‘I think I was relieved’: life on the other side of mature age divorce | Relationships

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“I I went through this process of feeling like my future had been stolen from me,” says 53-year-old Kate Christie about the end of her 22-year marriage. “He said to me, ‘I don’t love you anymore. I want to leave our marriage. I want the opportunity to meet and fall in love with someone else while I’m still young.’ And that was that.”

“I felt really blindsided. I was angry, upset and indignant.”

Christie is among a growing number of people over 50 who are navigating life after separation and divorce.

“(There is) definitely an increase in divorce rates at an older age, compared to a decade ago,” says clinical psychologist Dr. Rashika Gomez. It’s an observation supported by the latest research from the Australian Institute of Family Studies, which shows that the divorce rate among couples married for 20 years or more has risen from around 20% in the 1980s and 1990s to well over 25% in 2021. .

Anne McCrea, walking along the Worimi coastline, NSW
Divorced later in life: Anne McCrea, walking along the Worimi coastline in NSW. Photo: Brydie Piaf/The Guardian

Dr. Gomez has also noticed an increase in the number of people in mature marriages seeking relationship advice. “They’re looking for the outside opinion on (whether) something is wrong because you can’t see it when you’re in it.”

It was a counselor who helped Brodie* see her rollercoaster marriage for what it was: emotional abuse. “She was my savior,” the 63-year-old said of her counselor. But family and friends were shocked that Brodie called it quits after 32 years. “We were known as the golden couple.” She shakes her head. “It was the hardest thing I’ve ever had to do.”

Brodie says life on the other side has never been better. “Bloody awesome. I can feel the sun. I can hear the birds. I have rediscovered myself.” And despite her experience, she is not anti-relationships or anti-marriage. ‘But I can assure you that no one will ever live with me again.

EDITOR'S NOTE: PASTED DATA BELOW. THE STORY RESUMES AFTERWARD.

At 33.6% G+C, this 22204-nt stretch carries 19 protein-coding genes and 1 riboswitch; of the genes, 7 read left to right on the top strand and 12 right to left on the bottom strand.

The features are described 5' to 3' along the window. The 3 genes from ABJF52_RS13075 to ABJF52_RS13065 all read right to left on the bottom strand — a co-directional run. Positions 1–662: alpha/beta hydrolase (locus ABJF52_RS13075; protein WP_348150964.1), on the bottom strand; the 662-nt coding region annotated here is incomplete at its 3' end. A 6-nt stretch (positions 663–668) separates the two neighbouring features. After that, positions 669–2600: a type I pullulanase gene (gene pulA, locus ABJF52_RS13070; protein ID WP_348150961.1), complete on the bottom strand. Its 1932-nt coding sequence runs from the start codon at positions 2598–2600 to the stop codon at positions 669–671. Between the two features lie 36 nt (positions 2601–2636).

“I’d rather be alone than unhappy,” she emphasizes. ‘I have my friends. I have my sons.”

Recently divorced, Raymond* is grateful to have the support of a slew of close friends, but the 71-year-old longs for that special someone. “Many people think friends are enough. But I don’t think they are. You have to have someone special who becomes a partner.” And after 24 years of marriage, he thought he had that person, but the fear and uncertainty circulating during the pandemic turned the relationship upside down. The final straw came after restrictions were eased. His ex-wife didn’t want him to return to the job he loved for more than 43 years. “If you go, don’t come home.” So he finally moved.

Reaching the threshold

Dr. Gomez describes the point Raymond reached as a “threshold,” a common reason why people in mature marriages suddenly say, “I can’t do this anymore.”

Relationship therapist Clinton Power agrees that reaching a threshold is the point at which couples view separation and divorce as inevitable. “Sometimes, when there’s been a lot of hurt or betrayal, or there’s a tremendous distance to grow apart, the idea of ​​working on the relationship feels more overwhelming than breaking up and starting over.”

In his experience, the lack of a shared focus or the realization that the couple has fewer interests in common are a major cause of divorce in adulthood. It often occurs when the couple’s children reach early adulthood or leave home.

Another is midlife, when individuals in a relationship may undergo significant personal changes or question the direction of their lives. “So that’s when I see some people in relationships start to think, ‘Wait a minute, I’m not completely happy here, this relationship isn’t meeting my needs,'” says Power.

“For example, if you just look at life expectancy, people didn’t used to live as long as we do now. Now we are reaching 90, 100, with relatively fewer problems. So as you approach fifty, you are no longer looking at fifteen more years with someone you may find annoying, or with whom you don’t get along, you are now looking at another fifty years with such a person. says Dr. Gomez. “And that can feel very confrontational and overwhelming, and maybe you just don’t want to do that anymore.”

Lawyer Brad Saunders, who has specialized in family law for 25 years, says those over 50 are less likely to stick together and ‘grin and bear it’ than their parents. “More people are choosing to divorce and it is more acceptable to divorce,” he says.

But he sees a big difference in the way older couples generally approach divorce, compared to younger couples. “Older couples are better at planning their divorce in a more amicable way.”

Power says he has noticed that many older couples strive for a “good disconnect” so they can maintain a healthy relationship. “So maybe we can ‘be in each other’s lives and have a healthy relationship,’ whereas that slash and burn approach sometimes happens with the younger couples.”